Users may choose to display multiple layers from the two main categories simultaneously in order to make their own evaluations (Figure 4).
In addition to the maps, the application also provides tabular data, which allows users to retrieve data in the categories displayed and to download the tables as comma-separated or Excel files for use on their own computers.
Figure 5: Origin-Destination Data Page—Origins of Auto trips to Cambridge, MA (District 8)
Data on traveler origins and destinations is provided on two separate screens: One shows origins and destinations between each district and every other district in the region, including external zones, for the base year, future modeled conditions, and all modes including trucks (Figure 5). The other screen focuses on trips destined for the Boston central area and Boston core, tabulated for all modes except trucks (Figure 6).
What challenges did your agency face in developing this application?
Development of this tool was challenging for several reasons, including:
(1) The sheer quantity of data to display.
The current version of the tool allows users to click on 35 data layers, and presents the capability to zoom in on eight corridor definitions. Staff were particularly concerned about users from the general public, who may have slow Internet connections and may be using antiquated browsers that cannot easily or quickly display voluminous mapped data. One strategy was to minimize the number of discrete geographic layers by referencing all applicable attributes in a single geometric layer using different style descriptors for display. In addition, modifications were made to pages using Scalable Vector Graphics (SVG), which cannot be seen by Internet Explorer 8 and earlier browsers. The application also includes a warning concerning the limitations of particular browsers.
Figure 6: “Trips to Boston Central Area” Data Page—Breakdown by Mode of Trips from Northern Corridor
(2) Accessibility to vision-impaired or mobility-handicapped users.
Providing accessibility to special user populations is a requirement that cannot easily be met for mapped data. This was one reason for also including the data tables, which were made accessible to the extent possible. All pages were tested for navigability and table readability using the JAWS (Job Access With Speech) screen reader. But there are limits as to what is possible. CTPS regional models use a transportation analysis zone (TAZ) network with 2,727 TAZs, more than 400 of which are within the City of Boston—how can a blind person distinguish the locations of individual TAZs without being able to see them?
(3) Symbology ‘niceties’ of ArcMap that are difficult to carry over into the GeoServer/OpenLayers environment.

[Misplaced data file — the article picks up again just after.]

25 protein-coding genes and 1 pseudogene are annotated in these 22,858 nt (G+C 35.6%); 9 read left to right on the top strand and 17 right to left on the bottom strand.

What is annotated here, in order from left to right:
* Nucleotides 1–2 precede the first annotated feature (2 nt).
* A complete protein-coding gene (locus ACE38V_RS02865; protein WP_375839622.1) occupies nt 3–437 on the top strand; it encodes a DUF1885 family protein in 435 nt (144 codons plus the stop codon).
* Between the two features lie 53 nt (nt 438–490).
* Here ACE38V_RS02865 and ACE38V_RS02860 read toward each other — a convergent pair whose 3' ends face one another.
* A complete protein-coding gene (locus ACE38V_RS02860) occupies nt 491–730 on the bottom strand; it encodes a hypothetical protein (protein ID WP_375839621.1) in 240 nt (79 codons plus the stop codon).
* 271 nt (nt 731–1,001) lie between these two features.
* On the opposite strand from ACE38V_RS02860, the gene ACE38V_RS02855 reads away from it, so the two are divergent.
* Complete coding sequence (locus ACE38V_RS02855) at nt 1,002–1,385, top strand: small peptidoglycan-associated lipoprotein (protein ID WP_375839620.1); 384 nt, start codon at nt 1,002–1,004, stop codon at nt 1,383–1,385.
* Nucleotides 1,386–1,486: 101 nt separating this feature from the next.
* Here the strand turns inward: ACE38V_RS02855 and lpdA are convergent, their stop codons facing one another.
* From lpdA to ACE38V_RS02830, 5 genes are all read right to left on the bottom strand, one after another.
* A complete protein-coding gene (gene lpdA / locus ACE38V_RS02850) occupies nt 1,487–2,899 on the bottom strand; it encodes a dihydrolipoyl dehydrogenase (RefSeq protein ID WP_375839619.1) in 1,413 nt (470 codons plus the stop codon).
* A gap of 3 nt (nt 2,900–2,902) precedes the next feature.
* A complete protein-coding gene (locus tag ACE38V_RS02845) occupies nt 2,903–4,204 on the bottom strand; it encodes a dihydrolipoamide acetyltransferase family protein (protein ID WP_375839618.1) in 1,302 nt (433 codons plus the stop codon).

Chief among these were:
- Setting symbol hierarchies/order of drawing symbols so that these don't overlap.
- Use of offset lines to represent directional roadways so that, for example, northbound and southbound speeds can be shown using the same road linework.
The web application was launched in November 2014, and so far has met with approval from MPO members. Most staff who develop these applications in house are not primarily programmers, and the learning curve is steep and challenging. However, the application is considered to be a worthwhile investment given that this type of Web-based interactive data display using GIS is clearly the way of the future. CTPS intends to extend and modify this application for subsequent editions of the LRTP.
The application is available here: https://www.ctps.org/.
For more information, please contact:
A Retrospective Look at Tools & Technology
Editorial from Thomas Martin, Data Application Manager, Minnesota DOT (MnDOT)
MnDOT developed its first field data collection tool for HYDraulic INFRAstructure (HYDINFRA), a statewide hydraulic infrastructure information application, in 1991. GPS technology at this time was burdened by Selective Availability (SA), an intentionally introduced error into the accuracy of the signal intended to prevent enemy use of GPS receivers for weapon guidance. In order to correct for SA, those collecting data had to post-process the data, increasing the time investment per record and adding to the complexity of data collection. Metadata fields became the answer to ensure a wide variety of data collection tools could be used. These tools ranged from survey quality GPS to point and click on geo-referenced USGS quad maps. Without metadata to categorize asset location, end-users would have had trouble interpreting the usability of the location.